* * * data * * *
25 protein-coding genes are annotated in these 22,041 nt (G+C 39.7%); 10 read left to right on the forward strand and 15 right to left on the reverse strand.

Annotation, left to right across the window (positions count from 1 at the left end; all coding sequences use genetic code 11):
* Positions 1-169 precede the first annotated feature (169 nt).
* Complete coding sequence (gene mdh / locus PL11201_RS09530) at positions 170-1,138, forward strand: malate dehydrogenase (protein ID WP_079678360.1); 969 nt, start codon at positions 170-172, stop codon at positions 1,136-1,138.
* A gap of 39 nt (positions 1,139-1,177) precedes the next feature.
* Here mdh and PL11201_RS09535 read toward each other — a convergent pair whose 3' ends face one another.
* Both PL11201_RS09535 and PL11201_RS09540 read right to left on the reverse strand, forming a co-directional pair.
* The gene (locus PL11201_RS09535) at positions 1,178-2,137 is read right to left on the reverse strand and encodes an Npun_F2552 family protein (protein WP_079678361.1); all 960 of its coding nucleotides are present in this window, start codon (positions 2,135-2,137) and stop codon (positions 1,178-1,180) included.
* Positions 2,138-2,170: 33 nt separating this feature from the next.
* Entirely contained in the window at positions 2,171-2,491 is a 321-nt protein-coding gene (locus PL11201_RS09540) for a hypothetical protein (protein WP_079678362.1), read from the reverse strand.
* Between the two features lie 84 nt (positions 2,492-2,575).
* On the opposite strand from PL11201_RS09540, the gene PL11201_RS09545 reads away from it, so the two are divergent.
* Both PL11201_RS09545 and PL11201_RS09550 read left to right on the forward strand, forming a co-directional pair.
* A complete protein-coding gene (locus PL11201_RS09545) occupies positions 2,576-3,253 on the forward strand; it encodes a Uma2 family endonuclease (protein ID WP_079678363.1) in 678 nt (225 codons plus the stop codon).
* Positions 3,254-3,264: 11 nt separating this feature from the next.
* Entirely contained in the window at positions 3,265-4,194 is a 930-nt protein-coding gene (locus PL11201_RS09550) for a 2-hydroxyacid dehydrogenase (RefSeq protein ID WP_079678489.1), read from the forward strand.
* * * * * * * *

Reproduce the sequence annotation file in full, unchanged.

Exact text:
25 protein-coding genes are annotated in these 22,041 nt (G+C 39.7%); 10 read left to right on the forward strand and 15 right to left on the reverse strand.

Annotation, left to right across the window (positions count from 1 at the left end; all coding sequences use genetic code 11):
* Positions 1-169 precede the first annotated feature (169 nt).
* Complete coding sequence (gene mdh / locus PL11201_RS09530) at positions 170-1,138, forward strand: malate dehydrogenase (protein ID WP_079678360.1); 969 nt, start codon at positions 170-172, stop codon at positions 1,136-1,138.
* A gap of 39 nt (positions 1,139-1,177) precedes the next feature.
* Here mdh and PL11201_RS09535 read toward each other — a convergent pair whose 3' ends face one another.
* Both PL11201_RS09535 and PL11201_RS09540 read right to left on the reverse strand, forming a co-directional pair.
* The gene (locus PL11201_RS09535) at positions 1,178-2,137 is read right to left on the reverse strand and encodes an Npun_F2552 family protein (protein WP_079678361.1); all 960 of its coding nucleotides are present in this window, start codon (positions 2,135-2,137) and stop codon (positions 1,178-1,180) included.
* Positions 2,138-2,170: 33 nt separating this feature from the next.
* Entirely contained in the window at positions 2,171-2,491 is a 321-nt protein-coding gene (locus PL11201_RS09540) for a hypothetical protein (protein WP_079678362.1), read from the reverse strand.
* Between the two features lie 84 nt (positions 2,492-2,575).
* On the opposite strand from PL11201_RS09540, the gene PL11201_RS09545 reads away from it, so the two are divergent.
* Both PL11201_RS09545 and PL11201_RS09550 read left to right on the forward strand, forming a co-directional pair.
* A complete protein-coding gene (locus PL11201_RS09545) occupies positions 2,576-3,253 on the forward strand; it encodes a Uma2 family endonuclease (protein ID WP_079678363.1) in 678 nt (225 codons plus the stop codon).
* Positions 3,254-3,264: 11 nt separating this feature from the next.
* Entirely contained in the window at positions 3,265-4,194 is a 930-nt protein-coding gene (locus PL11201_RS09550) for a 2-hydroxyacid dehydrogenase (RefSeq protein ID WP_079678489.1), read from the forward strand.